Book review: Brian Easton on Mary Holm

New Zealand’s most distinguished economist reviews New Zealand’s premier financial agony aunt

Newsroom 29 April, 2021

Because economists are believed to know the mysteries of finance, I am often asked to give financial advice. I advise that I would never take the advice of an economist without paying for it; that it is never worth paying for an economist’s financial advice (leaving, incidentally, a logical problem which stumped Bertrand Russell. One version of the Russell paradox is a card; one side of it says “the message on the other side of this card is wrong”. Flip over and the other side says “the message on the other side of this card is right”. I have just given the advice not to take my advice; are you going to take it?

Giving financial advice is skilled and dangerous. After all the advisor could be sued if the advice goes wrong, although an awful number of unlicensed – and in my experience incompetent – advisers got away with it in the run up to the financial company crashes in 2008. There has been more protective legislation since – I am not licensed to give financial advice – which is, no doubt, why there is the 114 word disclaimer on the verso to the title page of Mary Holm’s latest book A Richer You: How to Make the Most of Your Money. Basically it says that neither she nor her publishers are responsible if you try to follow her advice and the investment comes unstuck.

Holm has been writing a weekly column offering financial advice in the Weekend Herald since 1998. This book is a selection of 184 of her interchanges. Essentially she is an agony aunt who discusses financial issues rather than relationship ones. Not that, as some of the book’s letters show, they can always be separated.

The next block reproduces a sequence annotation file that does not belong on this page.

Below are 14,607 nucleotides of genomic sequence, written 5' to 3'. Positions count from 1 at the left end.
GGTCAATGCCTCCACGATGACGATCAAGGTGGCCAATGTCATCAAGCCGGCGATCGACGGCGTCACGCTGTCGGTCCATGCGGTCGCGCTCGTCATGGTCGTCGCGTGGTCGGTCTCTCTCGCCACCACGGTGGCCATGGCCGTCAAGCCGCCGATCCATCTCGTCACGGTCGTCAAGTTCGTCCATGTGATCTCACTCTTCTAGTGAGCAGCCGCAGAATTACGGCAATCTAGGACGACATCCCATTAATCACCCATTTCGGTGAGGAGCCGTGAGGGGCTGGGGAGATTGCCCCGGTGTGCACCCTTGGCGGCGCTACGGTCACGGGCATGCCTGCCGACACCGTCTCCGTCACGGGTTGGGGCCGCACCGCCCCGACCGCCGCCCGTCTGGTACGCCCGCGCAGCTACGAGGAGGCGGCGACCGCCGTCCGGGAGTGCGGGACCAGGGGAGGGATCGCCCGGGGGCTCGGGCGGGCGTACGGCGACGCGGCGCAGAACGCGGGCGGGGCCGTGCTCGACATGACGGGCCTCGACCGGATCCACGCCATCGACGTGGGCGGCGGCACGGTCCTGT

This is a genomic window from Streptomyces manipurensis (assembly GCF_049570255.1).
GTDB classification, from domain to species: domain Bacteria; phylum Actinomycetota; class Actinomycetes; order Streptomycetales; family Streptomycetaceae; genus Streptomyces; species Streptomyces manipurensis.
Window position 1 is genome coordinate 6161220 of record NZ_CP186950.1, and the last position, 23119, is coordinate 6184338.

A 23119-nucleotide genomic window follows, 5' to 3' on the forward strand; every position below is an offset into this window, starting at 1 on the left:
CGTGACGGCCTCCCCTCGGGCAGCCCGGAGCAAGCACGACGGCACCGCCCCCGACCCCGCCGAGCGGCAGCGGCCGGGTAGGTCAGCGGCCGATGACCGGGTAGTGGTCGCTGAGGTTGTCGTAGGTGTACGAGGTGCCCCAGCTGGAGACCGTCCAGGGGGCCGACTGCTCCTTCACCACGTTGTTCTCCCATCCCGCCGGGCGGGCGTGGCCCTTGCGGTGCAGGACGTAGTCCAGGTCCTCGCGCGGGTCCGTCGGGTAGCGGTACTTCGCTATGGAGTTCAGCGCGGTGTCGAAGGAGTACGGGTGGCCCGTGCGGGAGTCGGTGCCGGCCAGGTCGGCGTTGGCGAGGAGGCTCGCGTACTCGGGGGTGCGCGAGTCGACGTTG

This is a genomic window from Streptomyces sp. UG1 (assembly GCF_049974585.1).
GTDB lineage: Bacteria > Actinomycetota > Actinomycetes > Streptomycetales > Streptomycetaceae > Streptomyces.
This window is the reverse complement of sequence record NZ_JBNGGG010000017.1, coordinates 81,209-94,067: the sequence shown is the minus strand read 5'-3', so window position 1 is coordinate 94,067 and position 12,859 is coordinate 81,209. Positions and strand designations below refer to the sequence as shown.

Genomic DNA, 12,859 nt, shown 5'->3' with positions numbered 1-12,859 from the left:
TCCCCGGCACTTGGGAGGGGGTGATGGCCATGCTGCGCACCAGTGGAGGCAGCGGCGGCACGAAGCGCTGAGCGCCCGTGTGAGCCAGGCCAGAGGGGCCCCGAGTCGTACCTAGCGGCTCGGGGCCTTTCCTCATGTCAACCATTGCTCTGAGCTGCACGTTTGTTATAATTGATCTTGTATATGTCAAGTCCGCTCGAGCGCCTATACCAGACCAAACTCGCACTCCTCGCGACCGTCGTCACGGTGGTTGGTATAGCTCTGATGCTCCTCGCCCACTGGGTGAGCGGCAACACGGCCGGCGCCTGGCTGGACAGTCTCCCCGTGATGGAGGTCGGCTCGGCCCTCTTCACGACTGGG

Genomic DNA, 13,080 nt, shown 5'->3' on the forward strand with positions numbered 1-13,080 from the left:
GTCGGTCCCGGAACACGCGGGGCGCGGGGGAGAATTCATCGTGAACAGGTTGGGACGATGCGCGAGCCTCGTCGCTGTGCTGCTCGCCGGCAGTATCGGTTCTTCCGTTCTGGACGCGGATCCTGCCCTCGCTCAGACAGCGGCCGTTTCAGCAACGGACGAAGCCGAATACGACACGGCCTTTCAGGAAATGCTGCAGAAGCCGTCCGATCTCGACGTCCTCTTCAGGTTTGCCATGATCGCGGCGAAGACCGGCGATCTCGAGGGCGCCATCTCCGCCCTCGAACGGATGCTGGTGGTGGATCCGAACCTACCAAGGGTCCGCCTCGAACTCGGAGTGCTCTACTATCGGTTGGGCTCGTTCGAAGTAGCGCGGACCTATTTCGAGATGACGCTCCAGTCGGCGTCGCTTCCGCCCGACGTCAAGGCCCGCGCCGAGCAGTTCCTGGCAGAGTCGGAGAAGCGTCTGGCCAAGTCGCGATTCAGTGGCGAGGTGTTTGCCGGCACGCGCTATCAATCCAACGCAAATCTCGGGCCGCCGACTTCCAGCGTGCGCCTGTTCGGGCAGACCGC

A good agony aunt usually provides prudent, informed, commonsense, not without humour and with a compassion for those at the other end of the interchange. Holm passes this test well; I especially liked her occasional reminding that it might be the time for her correspondent to spend something on themselves. Savings are a means of spreading out one’s consumption – of having the fun – over time, not of being dutifully miserable always. Admittedly, we do not know the future – including the adverse shocks we will experience and our how long we will live – so it is always wise to have a reserve for such uncertainties.

Readers may be misled by reading too casually the book’s title. It is not promising to make one rich, but rather a little richer. The vast majority of correspondents are not rich and never will be. But if they follow the tenor of Holm’s advice (not the actual advice itself of course – see disclaimer) they will be a little bit wealthier and a little bit more materially comfortable. On average of course; there is luck in the investment game including bad luck – sometimes very bad luck.